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Winchester zoo in compliance, but animal rights groups feel animal welfare is at risk

WINCHESTER, Va. - Tucked away at the end of a quiet, winding road, sits a home to animals you wouldn't normally see in Virginia.

Monkeys, linx, lions, tigers and bears call Wilson's Wild Animal Park Home.

A quick search of online reviews on Yelp shows that some people love the place. The park also has a large support on their Facebook page.

Steven, posted on Yelp in July and wrote that it's a "great local zoo for young kids and adults" and "their cages are always clean and animals always appear content.

However, a handful of other reviews show that people are troubled by the park.

The animal rights organization, People for the Ethical Treatment of Animals, known as PETA, calls the park a "roadside zoo" and says it has been on their radar for years.

"We saw absolutely no normal behavior at Wilson's Wild Animal Park," says Brittany Peet, director of Capital Animal Law Enforcement.

She walked through the zoo with DCW50.

"These are animals that are being denied everything that is natural and important to them."

Peet has a number of concerns, but among her main ones, she feels the enclosures are too small and the animals do not have enough to do.

She feels that is a violation of their federal license with the United States Department of Agriculture. USDA officials monitor the animals based on the Animal Welfare Act.

Peet also pointed out exhibits that do not display educational signs or had damaged signs, which she says, is a violation of their state permit.

The application requires that the exhibit is educational and either has information or educational brochures available.

Peet said she is most worried about the bears' condition, on the concrete, especially during the summer. 

She brought a thermometer that was unable to pick up the temperature on the bears' enclosure, but was able to pick up an enclosure nearby, reading 104 degrees in the sun.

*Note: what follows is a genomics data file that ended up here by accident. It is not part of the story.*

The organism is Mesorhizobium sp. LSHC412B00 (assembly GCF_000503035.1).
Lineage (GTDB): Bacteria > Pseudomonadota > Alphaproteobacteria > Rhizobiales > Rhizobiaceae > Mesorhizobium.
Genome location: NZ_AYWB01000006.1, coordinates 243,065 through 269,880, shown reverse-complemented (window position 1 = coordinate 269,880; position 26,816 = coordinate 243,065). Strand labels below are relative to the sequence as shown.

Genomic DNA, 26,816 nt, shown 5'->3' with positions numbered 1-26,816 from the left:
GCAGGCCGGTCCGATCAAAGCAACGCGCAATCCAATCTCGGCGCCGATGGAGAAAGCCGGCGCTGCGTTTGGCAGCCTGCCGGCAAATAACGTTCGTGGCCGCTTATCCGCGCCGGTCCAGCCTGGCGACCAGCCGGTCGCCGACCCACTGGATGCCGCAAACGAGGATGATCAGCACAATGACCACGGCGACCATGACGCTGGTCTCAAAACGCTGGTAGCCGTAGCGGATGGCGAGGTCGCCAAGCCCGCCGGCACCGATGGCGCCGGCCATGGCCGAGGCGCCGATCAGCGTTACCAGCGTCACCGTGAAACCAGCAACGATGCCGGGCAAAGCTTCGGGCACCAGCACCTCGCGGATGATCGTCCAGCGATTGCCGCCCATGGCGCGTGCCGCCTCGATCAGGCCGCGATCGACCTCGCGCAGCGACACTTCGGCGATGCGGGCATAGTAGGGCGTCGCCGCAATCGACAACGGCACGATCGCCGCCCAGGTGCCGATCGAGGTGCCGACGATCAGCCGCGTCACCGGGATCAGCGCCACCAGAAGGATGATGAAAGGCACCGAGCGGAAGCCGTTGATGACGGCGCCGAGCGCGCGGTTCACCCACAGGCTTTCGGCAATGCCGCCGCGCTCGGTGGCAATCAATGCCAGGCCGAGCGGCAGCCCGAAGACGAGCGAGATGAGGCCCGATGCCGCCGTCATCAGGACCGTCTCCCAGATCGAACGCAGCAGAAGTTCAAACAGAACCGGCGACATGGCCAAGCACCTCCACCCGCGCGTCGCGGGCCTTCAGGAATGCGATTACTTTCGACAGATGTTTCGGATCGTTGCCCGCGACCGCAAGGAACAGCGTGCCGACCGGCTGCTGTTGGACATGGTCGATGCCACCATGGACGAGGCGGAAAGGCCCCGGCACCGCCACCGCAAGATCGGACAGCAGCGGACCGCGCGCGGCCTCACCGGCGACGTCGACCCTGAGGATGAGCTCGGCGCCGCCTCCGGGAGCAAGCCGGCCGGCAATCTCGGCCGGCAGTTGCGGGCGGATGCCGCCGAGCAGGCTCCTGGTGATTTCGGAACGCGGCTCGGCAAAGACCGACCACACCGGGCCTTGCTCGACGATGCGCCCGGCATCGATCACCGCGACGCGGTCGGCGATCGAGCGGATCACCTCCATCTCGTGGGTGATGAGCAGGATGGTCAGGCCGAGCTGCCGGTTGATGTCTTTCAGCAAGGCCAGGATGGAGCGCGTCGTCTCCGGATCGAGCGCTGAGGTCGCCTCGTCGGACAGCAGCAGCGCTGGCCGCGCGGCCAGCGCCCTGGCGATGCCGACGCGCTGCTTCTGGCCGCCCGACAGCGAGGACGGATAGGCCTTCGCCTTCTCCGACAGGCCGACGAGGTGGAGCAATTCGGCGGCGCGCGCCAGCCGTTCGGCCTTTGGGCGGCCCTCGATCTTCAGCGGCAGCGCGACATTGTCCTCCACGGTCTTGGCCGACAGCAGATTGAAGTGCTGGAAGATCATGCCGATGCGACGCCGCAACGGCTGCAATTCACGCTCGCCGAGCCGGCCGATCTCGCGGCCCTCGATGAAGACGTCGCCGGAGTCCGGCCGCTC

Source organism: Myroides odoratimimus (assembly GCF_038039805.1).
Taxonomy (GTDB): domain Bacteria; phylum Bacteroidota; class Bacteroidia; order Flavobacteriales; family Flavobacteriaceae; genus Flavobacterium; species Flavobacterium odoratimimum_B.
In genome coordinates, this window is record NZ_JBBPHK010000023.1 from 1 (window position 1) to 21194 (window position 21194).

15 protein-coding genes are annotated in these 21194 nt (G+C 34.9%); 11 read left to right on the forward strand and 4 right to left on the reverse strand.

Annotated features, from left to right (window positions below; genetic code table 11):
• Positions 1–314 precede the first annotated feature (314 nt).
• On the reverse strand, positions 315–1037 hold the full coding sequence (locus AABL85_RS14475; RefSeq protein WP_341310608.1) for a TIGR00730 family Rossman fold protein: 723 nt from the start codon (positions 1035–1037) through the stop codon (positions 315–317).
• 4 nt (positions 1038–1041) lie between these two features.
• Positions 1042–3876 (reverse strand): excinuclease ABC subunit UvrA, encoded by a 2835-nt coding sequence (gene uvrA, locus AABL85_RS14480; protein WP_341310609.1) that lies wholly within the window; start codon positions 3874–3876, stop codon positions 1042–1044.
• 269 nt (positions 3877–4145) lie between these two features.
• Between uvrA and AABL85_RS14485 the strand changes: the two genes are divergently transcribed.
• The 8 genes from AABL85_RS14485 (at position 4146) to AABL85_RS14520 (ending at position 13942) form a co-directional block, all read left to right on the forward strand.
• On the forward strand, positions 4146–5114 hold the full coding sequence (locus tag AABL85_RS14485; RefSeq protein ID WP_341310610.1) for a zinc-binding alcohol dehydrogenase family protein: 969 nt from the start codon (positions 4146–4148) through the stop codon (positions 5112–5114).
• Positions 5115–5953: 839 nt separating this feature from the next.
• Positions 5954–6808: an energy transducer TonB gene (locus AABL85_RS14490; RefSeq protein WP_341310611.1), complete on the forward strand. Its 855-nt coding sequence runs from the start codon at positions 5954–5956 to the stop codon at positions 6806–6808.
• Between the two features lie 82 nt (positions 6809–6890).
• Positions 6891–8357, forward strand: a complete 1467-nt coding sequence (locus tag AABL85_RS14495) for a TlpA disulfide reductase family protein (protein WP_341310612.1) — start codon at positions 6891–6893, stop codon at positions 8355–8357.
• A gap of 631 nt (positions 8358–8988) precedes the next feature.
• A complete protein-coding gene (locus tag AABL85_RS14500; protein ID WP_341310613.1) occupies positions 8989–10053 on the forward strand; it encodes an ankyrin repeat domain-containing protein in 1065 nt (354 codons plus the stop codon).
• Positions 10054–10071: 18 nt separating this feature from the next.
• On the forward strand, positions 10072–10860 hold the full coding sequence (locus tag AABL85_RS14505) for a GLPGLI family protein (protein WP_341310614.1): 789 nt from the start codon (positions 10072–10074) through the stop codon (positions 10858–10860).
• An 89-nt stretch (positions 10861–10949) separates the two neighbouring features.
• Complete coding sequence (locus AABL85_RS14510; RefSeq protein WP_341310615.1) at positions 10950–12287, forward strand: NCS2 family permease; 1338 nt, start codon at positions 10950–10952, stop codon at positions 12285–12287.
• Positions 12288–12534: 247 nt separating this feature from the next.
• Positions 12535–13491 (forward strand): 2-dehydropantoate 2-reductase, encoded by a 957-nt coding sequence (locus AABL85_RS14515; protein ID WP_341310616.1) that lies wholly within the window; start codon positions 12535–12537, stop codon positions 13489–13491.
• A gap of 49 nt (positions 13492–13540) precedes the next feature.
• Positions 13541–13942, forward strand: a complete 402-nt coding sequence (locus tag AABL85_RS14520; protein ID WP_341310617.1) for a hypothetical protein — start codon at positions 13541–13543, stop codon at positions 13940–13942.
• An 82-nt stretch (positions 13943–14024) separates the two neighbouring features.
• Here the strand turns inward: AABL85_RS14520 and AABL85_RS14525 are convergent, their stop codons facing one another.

"This is absolutely one of the worst bear enclosures that I have ever seen," she said to DCW50, while pointing at a bear that she noticed panting. "This bear is overheated, he is baking in the sun."

PETA sent letters to various agencies, including the Virginia Department of Game and Inland Fisheries, detailing what they saw as permit violations, such as the educational signs.

The Humane Society of the United States' State Director, Matthew Gray-Keeling, says they also wrote letters about Wilson's.

"It is the source of a lot of complaints that we receive," he says.

A spokesperson for the state says Wilson's permit, strictly for exhibiting animals in the state of Virginia, is in good standing.

Wilson's license with the USDA, required for any facility that legally owns native and exotic animals, remains in good standing, too.

The USDA puts all of their inspection reports online. Under Wilson's reports, there are different "non-compliances" during yearly visits.

Some of the non-compliances addressed PETA's concerns.

They cited Wilson's for not having an environmental enrichment plan, which means the animals are provided with activities that allows them to behave like normal species.

From 2012 to 2016, the feds also cited the park six times for failure to modify a lion cage.

"It seems there is a real accident waiting to happen there," says Gray-Keeling. "They simply don't correct the problem."

A spokeswoman for the USDA says they are not currently investigating the park.

She says there are a number of avenues they can take when they investigate a park, which starts with specific and repeated non-compliances.

DCW 50 requested an interview with the owner of the park, Keith Wilson, on the day of our visit but he told us to leave the property.

He sent us a statement from his legal team, the Calvary Group:

"Wilson's Wild Animal Park is a legal business which meets regular inspection standards and works closely with licensed veterinarians.

Wilson's Wild Animal Park faces daily harassment from well-funded radical animal rights groups that know little, if anything, about the care of animals. They use misleading statements, false accusations, and propaganda about our facility, while putting forth photos of our animals taken out of context which serves as nothing more than a fundraiser for their deceptively named organizations which frequently use emotionally based, unscientific hype to destroy legal businesses which do not align with their 'animal rights' ideology.

Any false and defamatory statements made about Wilson's Wild Animal Park that are misleading with intent to damage the reputation of their legal business may prompt pursuit of all available avenues, criminal and civil, to remedy any harm."

Both PETA and the Humane Society say the system is part of the problem, saying the state officials usually rely on the USDA inspections, based on the Animal Welfare Act.

They say it has bare minimum standards, so not breaking the law, does not mean animals are necessarily in the best care.

 

 

"We need stronger, better protections in the Animal Welfare Act," says Gray-Keeling.